I deal with kids who think they are going to play in the NBA. I try to get them to come up with a back-up plan, and they don't want to hear it. I'm even positive-I point out how many professional sports careers have been cut short by injuries. I tell them that for every professional athlete, there are plenty of people working behind the scenes to make that person/team successful.
Incidentally, there are plenty of jobs out there for people with degrees in psychology. State governments need them for their foster care, CPS, delinquency, mental health and prison systems. As far as foster care and delinquency are concerned, there are also plenty of private agencies that are always hiring.
My air conditioning man will make more in his career than the average pro-ball player.
So you are a high school athlete and you say that you want to be an NFL football player? Then you better sit down and take a hard look at these facts:
According to the NFL Players Association, about 100,000 high school students play football.
Of those high school players, 215 will go on to play for an NFL team.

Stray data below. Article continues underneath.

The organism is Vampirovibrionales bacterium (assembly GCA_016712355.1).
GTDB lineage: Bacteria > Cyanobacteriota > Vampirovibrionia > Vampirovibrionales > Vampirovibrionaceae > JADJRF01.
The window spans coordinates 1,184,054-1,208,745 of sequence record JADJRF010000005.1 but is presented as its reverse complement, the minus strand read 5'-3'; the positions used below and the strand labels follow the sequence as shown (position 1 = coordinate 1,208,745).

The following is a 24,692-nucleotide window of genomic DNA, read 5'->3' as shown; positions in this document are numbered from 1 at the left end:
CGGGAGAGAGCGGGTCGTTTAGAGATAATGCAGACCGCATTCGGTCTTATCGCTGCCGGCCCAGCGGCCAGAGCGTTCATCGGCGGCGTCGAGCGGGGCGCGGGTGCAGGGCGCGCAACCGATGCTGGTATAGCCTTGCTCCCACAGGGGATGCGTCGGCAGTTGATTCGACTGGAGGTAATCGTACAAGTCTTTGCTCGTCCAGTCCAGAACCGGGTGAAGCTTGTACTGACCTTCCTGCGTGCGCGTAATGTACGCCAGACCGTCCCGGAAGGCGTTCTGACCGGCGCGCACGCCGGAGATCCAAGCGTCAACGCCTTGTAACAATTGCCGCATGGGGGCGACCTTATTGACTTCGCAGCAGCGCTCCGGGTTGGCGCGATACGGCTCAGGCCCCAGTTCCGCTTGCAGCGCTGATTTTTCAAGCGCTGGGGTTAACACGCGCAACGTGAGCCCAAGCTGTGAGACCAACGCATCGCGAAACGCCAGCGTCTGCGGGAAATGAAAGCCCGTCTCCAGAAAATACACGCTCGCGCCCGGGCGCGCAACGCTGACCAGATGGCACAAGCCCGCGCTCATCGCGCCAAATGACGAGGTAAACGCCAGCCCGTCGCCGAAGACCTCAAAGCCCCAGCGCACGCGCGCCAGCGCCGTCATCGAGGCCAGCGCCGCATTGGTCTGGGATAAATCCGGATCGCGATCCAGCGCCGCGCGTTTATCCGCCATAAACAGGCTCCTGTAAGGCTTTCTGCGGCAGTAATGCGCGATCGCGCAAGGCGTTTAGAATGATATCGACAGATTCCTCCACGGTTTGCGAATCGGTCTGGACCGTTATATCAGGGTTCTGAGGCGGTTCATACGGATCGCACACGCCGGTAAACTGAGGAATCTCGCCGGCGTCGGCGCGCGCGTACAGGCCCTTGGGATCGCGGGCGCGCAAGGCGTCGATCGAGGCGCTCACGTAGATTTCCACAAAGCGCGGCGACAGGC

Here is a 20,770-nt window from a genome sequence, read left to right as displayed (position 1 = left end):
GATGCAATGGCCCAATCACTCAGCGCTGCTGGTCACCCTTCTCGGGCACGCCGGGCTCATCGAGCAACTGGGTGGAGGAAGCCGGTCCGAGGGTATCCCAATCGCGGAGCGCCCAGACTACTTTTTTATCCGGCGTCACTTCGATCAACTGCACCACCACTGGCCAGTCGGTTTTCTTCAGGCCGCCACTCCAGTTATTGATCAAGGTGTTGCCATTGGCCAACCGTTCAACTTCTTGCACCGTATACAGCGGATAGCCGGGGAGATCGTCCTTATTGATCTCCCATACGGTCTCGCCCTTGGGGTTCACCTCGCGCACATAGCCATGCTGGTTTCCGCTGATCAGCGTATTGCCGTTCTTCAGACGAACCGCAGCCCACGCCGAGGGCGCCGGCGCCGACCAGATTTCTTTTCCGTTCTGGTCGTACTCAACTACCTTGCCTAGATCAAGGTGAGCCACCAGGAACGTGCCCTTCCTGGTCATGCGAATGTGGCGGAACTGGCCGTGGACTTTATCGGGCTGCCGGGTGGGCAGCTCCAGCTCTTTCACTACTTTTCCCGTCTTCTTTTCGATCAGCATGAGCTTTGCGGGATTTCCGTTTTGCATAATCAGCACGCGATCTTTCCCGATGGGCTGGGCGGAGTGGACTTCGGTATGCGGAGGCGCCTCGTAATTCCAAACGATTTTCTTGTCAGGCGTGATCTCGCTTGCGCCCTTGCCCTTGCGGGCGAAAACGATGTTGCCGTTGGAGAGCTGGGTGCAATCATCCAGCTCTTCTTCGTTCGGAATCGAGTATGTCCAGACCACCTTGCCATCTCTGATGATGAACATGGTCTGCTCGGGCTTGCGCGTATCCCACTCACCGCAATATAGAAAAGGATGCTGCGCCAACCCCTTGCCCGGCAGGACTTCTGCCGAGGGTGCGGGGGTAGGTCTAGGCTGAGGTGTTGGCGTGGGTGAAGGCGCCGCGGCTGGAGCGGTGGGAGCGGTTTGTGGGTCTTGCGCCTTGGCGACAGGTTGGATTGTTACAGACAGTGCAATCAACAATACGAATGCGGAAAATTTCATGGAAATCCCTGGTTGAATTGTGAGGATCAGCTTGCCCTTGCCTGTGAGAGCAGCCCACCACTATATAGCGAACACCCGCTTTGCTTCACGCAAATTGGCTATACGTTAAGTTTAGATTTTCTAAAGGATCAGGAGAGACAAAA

Therefore, only 0.2 percent of all high school football players will make it to the NFL.
About 9,000 players make it to the college level.
If a player makes it to college about 310 of them will actually make it to the NFL draft.
The NFL roster cap is 53 players and there are 32 teams, so there are 1,696 players in the NFL each season.
The NFL Players Association indicates that the average football player's career is only three seasons long. Most players do not have guaranteed contracts, and may find themselves suddenly out of work because they were cut or because of injury. Around 400 NFL players end their NFL careers each year.
While the NFL's big-name stars may earn millions each year, average NFL players do not. In 2010, the minimum wage was $325,000 a season for rookies, going up to $395,000 in a player's second year and $470,000 in their third year.
So my AC guy who earns about $200K per year (by working his ass off) will make something like $6,000,000 over 30 years (half of which will go to his eventually ex wife, but I digress), and your average sports pro will make $1.2 million in his sports career and then have to make his living selling cars or underwear assuming he's good looking enough.
You have realistic goals, when you reach those goals then you can work on your dreams.
Having a dream is all fun and dandy, but it doesn't pay the bills or the mortgage. Have a dream, but live in reality.
The excuse many losers have is that because they didn't achieve their dream, they have a right to do nothing.
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